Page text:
The material used for the handlebar tape has a slightly harsh feel at the moment, which may rub against small hands that have become accustomed to handling smoother materials
Those of you who have read our other posts on the Imagine Project may remember that they are currently using what my boys like to call “Rice Krispie” pedals. Currently manufactured in Taiwan using reprocessed rice husks, the project team are researching whether the pedals could be produced closer to home with by-products of the UK agricultural process (corn husks for example).
I wondered whether pedals made from rice would retain any of their food like properties, so in the interests of research I got down on my hands and knees for a quick sniff. I can confirm there is a subtle, slightly sweet, food aroma emanating from them. However, dear readers, I did draw the line at taking a quick lick so can’t confirm what they taste like. If anyone wants to take up the challenge, then do let me know how you get on!
Drum brakes designed for adult bikes are being used on the Imagine 20 to decide whether they work adequately before the team investigate using child bike sized ones. The advantages of drum brakes are that the braking mechanism is enclosed from the elements and there is no wear on the wheel rims. The brake pads are long lasting too!
Traditionally it’s Islabikes smaller ‘Cnoc’ bikes that have their chains covered, but this is being carried through to the larger size Imagine, as an enclosed bicycle chain significantly reduces the wear rate of chains, chainrings and sprockets.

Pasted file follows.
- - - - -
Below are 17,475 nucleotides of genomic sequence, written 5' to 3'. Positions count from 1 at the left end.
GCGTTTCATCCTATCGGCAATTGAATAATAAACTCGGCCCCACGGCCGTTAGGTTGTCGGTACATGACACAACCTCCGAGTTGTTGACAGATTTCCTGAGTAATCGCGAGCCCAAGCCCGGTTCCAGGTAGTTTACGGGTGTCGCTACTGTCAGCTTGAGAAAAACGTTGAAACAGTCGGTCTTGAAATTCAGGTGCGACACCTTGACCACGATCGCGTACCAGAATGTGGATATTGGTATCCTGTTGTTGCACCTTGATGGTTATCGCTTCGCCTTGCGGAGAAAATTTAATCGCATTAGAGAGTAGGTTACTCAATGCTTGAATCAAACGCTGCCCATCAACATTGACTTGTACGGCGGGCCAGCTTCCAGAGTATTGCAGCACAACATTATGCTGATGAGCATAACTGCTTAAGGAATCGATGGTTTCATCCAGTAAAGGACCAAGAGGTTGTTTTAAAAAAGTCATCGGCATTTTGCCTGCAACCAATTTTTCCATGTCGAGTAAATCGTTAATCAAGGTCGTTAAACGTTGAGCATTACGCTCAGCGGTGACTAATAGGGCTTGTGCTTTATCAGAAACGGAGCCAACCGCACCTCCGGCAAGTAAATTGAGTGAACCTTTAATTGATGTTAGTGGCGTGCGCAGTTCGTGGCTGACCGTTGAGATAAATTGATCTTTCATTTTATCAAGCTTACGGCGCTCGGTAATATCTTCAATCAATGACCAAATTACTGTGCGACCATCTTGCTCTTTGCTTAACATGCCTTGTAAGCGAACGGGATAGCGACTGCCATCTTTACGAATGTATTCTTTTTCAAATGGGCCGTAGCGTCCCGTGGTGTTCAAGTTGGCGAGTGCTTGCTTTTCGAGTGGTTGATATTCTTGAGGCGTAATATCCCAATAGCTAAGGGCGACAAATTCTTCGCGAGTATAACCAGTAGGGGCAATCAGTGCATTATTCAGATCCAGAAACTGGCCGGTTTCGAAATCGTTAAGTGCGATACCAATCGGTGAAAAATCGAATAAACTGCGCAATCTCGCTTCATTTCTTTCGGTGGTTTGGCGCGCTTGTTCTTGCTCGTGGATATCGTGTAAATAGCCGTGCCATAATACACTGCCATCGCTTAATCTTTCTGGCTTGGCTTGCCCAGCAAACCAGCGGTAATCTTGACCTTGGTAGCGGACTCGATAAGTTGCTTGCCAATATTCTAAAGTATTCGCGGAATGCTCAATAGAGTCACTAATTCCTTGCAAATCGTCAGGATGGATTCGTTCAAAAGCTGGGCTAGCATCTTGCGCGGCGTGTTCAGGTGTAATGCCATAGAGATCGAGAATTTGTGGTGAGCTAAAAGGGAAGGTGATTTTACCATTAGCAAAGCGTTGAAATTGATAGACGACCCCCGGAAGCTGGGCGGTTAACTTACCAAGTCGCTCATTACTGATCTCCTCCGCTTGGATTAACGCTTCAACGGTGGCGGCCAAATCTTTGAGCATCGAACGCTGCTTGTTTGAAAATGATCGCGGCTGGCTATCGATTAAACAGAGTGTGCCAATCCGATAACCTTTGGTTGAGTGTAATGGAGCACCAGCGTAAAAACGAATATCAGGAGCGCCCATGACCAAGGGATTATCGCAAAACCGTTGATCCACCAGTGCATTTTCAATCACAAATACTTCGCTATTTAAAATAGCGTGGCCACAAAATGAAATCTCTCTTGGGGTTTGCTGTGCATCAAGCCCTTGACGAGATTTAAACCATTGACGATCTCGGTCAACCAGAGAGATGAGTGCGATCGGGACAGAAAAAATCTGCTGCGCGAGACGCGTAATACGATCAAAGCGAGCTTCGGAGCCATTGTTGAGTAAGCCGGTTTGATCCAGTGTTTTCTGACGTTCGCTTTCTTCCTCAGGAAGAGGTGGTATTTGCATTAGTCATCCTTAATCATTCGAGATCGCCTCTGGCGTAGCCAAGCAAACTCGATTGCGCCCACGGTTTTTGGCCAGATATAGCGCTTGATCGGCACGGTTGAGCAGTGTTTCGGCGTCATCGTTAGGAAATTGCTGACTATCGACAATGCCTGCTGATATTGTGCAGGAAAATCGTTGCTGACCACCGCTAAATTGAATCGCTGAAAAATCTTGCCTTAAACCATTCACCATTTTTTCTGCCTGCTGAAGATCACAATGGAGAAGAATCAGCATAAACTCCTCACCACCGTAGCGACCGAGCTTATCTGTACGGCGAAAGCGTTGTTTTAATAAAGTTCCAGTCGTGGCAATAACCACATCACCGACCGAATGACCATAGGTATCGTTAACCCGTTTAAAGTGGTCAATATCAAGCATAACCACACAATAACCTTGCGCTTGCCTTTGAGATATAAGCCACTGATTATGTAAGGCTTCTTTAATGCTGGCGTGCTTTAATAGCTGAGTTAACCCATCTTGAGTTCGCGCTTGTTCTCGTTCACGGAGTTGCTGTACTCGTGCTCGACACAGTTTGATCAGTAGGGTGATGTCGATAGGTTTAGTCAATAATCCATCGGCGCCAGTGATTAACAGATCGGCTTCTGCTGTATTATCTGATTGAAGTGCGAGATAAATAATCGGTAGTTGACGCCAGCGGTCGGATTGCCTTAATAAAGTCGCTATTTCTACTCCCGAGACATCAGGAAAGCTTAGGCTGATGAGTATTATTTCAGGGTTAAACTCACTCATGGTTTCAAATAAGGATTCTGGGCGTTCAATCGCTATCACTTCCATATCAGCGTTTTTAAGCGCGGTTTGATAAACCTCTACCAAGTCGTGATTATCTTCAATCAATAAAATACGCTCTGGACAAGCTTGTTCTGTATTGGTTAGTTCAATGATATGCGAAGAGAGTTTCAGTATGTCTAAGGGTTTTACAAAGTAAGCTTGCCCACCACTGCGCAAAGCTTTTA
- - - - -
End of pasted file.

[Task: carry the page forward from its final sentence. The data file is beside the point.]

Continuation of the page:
Hub gear system
The Islabikes Imagine 20 has a hub gearing system. This removes the need for a derailleur and cassette, and as everything is contained inside the hub of the wheel, it greatly reduces the amount of damage from the elements. The prototype has been fitted with a Sturmey Archer 3 speed hub.
No lights just yet
Part of the brief for the Islabikes Imagine project is to have lights that are integral to the bike and powered by the rider. The eagle eyed amongst you will see that lights are not fitted yet, as this is one component the team don’t have a solution for at the moment. They do however have a rather stylish bell for warning people you’re coming.
What next for the Islabikes Imagine Project?
I had a chance to speak to several of the team from Islabikes whilst I was at the London Bike Show and there is no doubting that this is very much a long-term project. There is a significant amount of work to do on each component from design to stress testing, whilst making sure it meets all five criteria. Much of the work completed on the prototype is as a proof of concept before they start the detailed work.
Timescales are in years not months, so don’t expect to see children riding around on Imagine bikes anytime soon. However, the good news is that they are also working on a 700c bike, so I’m looking forward to bringing you an update on that at some point in the future.
For more information on the Islabikes Imagine Project visit their website.
Read my blog about the London Bike Show to find out what else is going on in the world of family cycling.